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Omega 3s: The Superfood Nutrient You Need To Know About

Omega 3s: The Superfood Nutrient You Need To Know About

The human body can make most of the fats it needs except for omega-3 fatty acids. These fats are considered "essential" because we have to acquire them from our diet. Omega-3 fats are present in cell membranes throughout the body and are involved in proper cell function, regulating inflammation and blood clotting, and helping blood vessels constrict and relax.

Over 2/3 of U.S. adults don't consume enough omega-3s despite fish oil supplements being the most commonly taken natural supplement.

Keep reading to learn about omega-3s, their possible health benefits, recommended daily intakes, balancing omega-3 and omega-6 intake, and how to acquire omega-3s through diet and supplementation.


What Is Omega-3?

Omega-3 fatty acids have at least one double bond in their structure, which is why we call them "unsaturated fatty acids." There are several different omega-3s, but this article will focus on alpha-linolenic acid (ALA), eicosapentaenoic acid (EPA), the docosahexaenoic acid (DHA) as they are most relevant to human health. ALA is found mainly in plant foods. EPA and DHA are abundant in fish and other seafood because fish eat algae that originally synthesized the EPA and DHA.

ALA is an essential fatty acid, meaning the body can't produce it; we must acquire it through our diet. Some ALA is converted in the body to EPA and then to DHA. This conversion process varies between people and can be inefficient, so obtaining pre-formed EPA and DHA directly from food and supplements is the most reliable way to increase the levels of these omega-3 fatty acids in the body.

What Are Some Omega-3 Health Benefits?

Omega-3s are best known for their effects on the cardiovascular system. Research is ongoing to continue investigating cardiovascular benefits and other possible health benefits.

Cardiovascular System

Omega-3 fatty acids have many potential benefits for cardiovascular health. They can lower cardiovascular disease risk by raising good HDL cholesterol and lowering blood pressure.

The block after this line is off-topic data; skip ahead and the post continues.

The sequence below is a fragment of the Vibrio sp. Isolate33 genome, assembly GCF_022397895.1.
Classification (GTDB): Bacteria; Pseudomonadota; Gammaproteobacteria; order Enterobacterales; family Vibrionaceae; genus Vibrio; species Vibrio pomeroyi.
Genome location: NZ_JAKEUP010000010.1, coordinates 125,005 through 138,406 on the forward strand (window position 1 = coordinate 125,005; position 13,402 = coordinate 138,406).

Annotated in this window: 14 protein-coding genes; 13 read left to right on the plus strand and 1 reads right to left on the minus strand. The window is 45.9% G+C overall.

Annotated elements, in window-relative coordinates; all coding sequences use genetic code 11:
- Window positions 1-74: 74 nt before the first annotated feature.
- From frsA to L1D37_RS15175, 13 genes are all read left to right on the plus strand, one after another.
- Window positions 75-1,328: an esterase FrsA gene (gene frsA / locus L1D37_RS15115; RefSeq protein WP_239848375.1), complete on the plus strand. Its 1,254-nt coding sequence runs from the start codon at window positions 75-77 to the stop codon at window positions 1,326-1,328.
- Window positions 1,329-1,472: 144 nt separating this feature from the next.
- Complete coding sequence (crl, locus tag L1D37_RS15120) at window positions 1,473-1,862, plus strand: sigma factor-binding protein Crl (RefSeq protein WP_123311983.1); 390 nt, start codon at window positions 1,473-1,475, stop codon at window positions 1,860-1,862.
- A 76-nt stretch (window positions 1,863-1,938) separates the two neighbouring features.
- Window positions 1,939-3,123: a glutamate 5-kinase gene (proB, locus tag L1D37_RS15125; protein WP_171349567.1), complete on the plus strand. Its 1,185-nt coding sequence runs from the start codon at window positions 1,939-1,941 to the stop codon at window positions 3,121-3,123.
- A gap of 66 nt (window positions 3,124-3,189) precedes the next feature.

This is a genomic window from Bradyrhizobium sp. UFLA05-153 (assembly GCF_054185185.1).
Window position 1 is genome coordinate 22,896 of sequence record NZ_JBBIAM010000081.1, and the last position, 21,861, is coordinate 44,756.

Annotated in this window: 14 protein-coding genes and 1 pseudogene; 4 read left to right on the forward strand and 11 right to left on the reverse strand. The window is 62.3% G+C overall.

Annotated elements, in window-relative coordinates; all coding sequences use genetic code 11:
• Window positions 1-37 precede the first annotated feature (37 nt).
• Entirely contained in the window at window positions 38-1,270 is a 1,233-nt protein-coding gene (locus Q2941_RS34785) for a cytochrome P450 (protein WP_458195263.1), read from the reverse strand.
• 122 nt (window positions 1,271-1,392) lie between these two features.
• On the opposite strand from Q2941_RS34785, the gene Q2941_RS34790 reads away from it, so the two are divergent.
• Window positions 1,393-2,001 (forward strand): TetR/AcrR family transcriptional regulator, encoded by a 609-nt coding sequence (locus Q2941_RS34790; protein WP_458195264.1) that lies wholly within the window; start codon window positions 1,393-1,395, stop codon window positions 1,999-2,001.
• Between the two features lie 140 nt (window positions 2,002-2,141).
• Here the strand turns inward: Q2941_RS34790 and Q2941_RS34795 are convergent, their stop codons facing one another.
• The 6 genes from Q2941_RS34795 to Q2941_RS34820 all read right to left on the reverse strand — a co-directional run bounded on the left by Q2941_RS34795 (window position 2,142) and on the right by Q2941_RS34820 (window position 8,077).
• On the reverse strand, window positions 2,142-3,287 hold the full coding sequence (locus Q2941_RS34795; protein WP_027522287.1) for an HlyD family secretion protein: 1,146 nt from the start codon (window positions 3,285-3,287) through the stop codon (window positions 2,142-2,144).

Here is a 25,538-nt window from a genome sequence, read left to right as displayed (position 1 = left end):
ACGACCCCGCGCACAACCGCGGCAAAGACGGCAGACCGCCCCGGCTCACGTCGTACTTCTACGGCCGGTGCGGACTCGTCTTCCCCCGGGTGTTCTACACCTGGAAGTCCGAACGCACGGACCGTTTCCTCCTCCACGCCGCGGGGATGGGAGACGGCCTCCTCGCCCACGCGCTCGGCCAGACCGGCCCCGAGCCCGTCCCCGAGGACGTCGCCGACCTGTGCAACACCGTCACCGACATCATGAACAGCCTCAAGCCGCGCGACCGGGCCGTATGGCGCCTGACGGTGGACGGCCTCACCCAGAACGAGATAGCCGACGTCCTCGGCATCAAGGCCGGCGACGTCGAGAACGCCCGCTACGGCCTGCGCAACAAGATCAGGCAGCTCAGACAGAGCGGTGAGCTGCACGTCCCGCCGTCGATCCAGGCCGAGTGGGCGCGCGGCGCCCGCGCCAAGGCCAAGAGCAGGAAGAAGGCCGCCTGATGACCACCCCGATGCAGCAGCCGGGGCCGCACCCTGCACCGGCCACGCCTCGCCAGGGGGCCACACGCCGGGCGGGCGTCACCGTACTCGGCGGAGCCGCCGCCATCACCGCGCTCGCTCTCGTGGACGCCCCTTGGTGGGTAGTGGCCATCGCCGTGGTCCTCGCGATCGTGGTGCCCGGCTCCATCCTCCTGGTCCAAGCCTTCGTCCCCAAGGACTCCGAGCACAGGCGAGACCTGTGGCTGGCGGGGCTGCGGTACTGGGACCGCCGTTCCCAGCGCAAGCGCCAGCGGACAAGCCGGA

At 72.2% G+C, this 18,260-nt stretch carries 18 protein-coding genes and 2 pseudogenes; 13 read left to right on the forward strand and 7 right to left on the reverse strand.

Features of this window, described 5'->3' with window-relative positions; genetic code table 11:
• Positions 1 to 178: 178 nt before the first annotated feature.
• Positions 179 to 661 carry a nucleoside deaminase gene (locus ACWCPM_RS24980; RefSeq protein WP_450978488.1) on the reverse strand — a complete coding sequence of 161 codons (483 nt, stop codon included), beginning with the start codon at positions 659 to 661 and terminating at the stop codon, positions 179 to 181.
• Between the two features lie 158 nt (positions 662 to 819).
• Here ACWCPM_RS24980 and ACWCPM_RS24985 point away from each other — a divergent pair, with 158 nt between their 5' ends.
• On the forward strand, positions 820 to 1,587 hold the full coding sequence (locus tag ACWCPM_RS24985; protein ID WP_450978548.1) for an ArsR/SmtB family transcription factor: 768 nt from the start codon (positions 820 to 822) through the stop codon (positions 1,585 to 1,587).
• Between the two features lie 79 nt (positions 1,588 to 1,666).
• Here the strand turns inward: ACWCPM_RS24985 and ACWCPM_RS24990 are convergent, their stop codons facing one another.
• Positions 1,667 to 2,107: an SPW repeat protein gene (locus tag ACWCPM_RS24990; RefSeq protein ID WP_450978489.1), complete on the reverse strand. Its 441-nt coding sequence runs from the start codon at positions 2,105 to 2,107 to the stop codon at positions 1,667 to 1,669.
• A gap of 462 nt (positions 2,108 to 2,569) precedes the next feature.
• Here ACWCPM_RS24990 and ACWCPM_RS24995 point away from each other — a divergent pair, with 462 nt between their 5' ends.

Another benefit of Omega-3 fatty acids is the treatment of elevated triglycerides. High triglycerides in the blood, called hypertriglyceridemia, increase the risk of atherosclerosis and, consequently, the risk of heart disease and stroke. In 2019, the U.S. FDA approved an omega-3 fatty acid called icosapent ethyl to reduce the risk of cardiovascular events in adults with elevated triglyceride levels.

Omega-3 fatty acids may lower the risk of blood clots.  

Inflammatory Arthritis

Omega-3 fatty acids also have a role in reducing inflammation in rheumatoid arthritis. Studies have shown that omega-3 fatty acids may modulate disease activity by reducing the severity of pain and the number of swollen and tender joints.

Dementia and Cognitive Function

Research into omega-3 intake and cognitive function is ongoing. A recent meta-analysis found that supplementing with omega-3 was neither helpful nor harmful in treating people with mild-to-moderate Alzheimer's disease.

Cell Membrane Structure

Omega-3 fatty acids are essential components of cell membranes. DHA levels are particularly high in the retina, brain, and sperm cells.

How Much Omega-3 Should We be Consuming Per Day?

The dosage can vary. However, below are some evidence-based recommendations to get you started:


Daily recommended intakes for ALA (the precursor to both EPA and DHA) are as follows:

  • Adult males: 1.6 g
  • Adult females: 1.1 g
  • Pregnant females: 1.4 g
  • Breastfeeding females: 1.3 g

Although ALA is essential and gets converted to the long-chain fatty acids DHA and EPA, this conversion is not always very efficient. Much of the ALA we consume provides energy for our bodies instead. To achieve optimal levels of DHA and EPA, it is usually necessary to consume them directly by eating fish or taking supplements like fish or algae oil.


There are no official guidelines on the recommended daily intake for DHA and EPA, but recommendations for most adults range between 250 to 500 milligrams per day. However, different medical associations have come up with their own recommendations for treating various conditions.